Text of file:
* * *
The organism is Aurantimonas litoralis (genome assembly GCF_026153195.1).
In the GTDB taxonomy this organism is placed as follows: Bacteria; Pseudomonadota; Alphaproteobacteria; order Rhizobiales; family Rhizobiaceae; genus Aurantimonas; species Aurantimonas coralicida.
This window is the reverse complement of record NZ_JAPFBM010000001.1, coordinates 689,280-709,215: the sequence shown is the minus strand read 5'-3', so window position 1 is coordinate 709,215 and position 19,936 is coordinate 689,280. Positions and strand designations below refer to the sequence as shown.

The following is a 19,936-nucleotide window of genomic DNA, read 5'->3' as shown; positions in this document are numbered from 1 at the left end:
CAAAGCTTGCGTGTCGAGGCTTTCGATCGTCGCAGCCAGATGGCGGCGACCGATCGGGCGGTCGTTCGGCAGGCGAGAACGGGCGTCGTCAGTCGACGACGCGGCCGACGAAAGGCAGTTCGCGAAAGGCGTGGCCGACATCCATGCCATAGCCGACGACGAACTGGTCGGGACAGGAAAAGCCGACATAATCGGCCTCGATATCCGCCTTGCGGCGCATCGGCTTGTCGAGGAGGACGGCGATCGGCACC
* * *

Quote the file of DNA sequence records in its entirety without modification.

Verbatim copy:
The organism is Aurantimonas litoralis (genome assembly GCF_026153195.1).
In the GTDB taxonomy this organism is placed as follows: Bacteria; Pseudomonadota; Alphaproteobacteria; order Rhizobiales; family Rhizobiaceae; genus Aurantimonas; species Aurantimonas coralicida.
This window is the reverse complement of record NZ_JAPFBM010000001.1, coordinates 689,280-709,215: the sequence shown is the minus strand read 5'-3', so window position 1 is coordinate 709,215 and position 19,936 is coordinate 689,280. Positions and strand designations below refer to the sequence as shown.

The following is a 19,936-nucleotide window of genomic DNA, read 5'->3' as shown; positions in this document are numbered from 1 at the left end:
CAAAGCTTGCGTGTCGAGGCTTTCGATCGTCGCAGCCAGATGGCGGCGACCGATCGGGCGGTCGTTCGGCAGGCGAGAACGGGCGTCGTCAGTCGACGACGCGGCCGACGAAAGGCAGTTCGCGAAAGGCGTGGCCGACATCCATGCCATAGCCGACGACGAACTGGTCGGGACAGGAAAAGCCGACATAATCGGCCTCGATATCCGCCTTGCGGCGCATCGGCTTGTCGAGGAGGACGGCGATCGGCACC